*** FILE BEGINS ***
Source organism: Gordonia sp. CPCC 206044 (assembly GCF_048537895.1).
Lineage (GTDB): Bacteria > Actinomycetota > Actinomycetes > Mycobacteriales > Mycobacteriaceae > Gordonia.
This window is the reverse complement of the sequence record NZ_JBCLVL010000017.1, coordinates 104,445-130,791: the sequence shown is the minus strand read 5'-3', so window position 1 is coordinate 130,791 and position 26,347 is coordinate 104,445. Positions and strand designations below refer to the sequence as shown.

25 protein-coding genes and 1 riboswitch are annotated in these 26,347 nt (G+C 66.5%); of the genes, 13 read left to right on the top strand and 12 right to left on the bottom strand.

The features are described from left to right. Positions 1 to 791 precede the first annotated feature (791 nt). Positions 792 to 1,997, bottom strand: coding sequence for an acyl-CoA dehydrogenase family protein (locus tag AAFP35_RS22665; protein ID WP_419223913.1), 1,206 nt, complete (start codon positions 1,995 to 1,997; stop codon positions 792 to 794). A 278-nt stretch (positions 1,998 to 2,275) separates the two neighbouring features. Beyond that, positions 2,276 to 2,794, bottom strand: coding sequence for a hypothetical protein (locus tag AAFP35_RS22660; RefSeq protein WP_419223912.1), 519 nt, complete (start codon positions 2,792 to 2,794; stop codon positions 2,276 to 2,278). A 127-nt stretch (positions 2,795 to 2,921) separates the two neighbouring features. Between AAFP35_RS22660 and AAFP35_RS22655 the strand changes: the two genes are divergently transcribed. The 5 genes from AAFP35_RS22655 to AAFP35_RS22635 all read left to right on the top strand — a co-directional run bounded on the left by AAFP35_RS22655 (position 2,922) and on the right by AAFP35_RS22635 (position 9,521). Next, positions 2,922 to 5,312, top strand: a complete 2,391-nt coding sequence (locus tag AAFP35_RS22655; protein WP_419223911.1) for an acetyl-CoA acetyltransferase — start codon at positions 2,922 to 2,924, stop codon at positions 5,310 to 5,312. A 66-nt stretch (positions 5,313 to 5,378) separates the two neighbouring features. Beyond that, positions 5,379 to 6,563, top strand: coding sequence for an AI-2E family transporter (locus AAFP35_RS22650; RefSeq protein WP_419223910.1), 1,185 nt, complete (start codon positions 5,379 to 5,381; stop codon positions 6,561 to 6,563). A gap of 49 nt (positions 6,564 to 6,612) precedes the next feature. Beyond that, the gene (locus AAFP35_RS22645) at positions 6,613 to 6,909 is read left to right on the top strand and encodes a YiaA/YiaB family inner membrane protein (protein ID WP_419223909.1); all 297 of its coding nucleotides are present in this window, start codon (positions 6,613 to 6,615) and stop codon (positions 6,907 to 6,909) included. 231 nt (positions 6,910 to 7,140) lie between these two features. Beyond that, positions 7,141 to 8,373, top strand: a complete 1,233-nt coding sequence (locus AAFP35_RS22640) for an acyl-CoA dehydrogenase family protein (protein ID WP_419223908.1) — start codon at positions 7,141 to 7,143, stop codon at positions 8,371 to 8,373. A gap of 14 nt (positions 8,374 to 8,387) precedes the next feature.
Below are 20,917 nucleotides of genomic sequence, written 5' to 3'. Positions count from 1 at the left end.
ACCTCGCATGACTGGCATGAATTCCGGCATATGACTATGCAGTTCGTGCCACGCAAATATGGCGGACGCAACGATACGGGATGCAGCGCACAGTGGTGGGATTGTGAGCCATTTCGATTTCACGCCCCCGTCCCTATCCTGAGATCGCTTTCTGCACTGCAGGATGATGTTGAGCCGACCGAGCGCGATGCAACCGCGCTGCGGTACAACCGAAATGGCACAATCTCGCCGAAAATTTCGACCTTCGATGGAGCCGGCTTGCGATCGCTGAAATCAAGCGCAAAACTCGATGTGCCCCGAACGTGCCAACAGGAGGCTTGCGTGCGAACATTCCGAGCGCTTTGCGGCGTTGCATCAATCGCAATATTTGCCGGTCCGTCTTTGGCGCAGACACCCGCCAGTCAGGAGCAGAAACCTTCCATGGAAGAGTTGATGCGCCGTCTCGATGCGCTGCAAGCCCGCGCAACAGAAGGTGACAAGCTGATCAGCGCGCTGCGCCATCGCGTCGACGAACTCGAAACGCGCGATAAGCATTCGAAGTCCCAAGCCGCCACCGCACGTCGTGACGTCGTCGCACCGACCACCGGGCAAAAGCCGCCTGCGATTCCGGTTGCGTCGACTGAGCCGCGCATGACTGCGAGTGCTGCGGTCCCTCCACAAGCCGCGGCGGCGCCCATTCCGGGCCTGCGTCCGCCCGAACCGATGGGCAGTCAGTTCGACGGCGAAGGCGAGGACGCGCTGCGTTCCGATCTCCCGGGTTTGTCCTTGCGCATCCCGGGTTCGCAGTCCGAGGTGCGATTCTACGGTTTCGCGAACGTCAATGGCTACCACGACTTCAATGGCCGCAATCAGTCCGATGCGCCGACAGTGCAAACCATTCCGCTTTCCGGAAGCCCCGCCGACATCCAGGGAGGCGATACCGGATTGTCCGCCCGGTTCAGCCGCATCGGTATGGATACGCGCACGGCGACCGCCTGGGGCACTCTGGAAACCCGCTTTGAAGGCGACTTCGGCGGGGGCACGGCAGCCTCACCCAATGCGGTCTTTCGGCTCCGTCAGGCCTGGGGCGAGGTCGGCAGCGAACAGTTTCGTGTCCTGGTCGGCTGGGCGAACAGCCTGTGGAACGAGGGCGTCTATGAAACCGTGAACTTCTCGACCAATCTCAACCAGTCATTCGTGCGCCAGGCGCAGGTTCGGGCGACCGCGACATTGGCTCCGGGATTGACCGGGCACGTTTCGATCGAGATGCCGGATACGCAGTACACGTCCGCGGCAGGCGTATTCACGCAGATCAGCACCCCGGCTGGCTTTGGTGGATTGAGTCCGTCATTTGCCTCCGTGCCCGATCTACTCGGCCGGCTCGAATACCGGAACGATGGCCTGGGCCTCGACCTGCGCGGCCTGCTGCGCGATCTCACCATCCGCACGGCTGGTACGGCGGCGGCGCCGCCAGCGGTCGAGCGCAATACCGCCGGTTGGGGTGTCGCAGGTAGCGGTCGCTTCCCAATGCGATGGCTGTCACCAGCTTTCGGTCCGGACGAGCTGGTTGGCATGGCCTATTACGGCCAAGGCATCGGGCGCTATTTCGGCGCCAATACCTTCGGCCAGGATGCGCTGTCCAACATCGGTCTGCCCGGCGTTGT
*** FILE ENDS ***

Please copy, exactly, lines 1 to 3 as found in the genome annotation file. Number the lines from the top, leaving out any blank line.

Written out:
Source organism: Gordonia sp. CPCC 206044 (assembly GCF_048537895.1).
Lineage (GTDB): Bacteria > Actinomycetota > Actinomycetes > Mycobacteriales > Mycobacteriaceae > Gordonia.
This window is the reverse complement of the sequence record NZ_JBCLVL010000017.1, coordinates 104,445-130,791: the sequence shown is the minus strand read 5'-3', so window position 1 is coordinate 130,791 and position 26,347 is coordinate 104,445. Positions and strand designations below refer to the sequence as shown.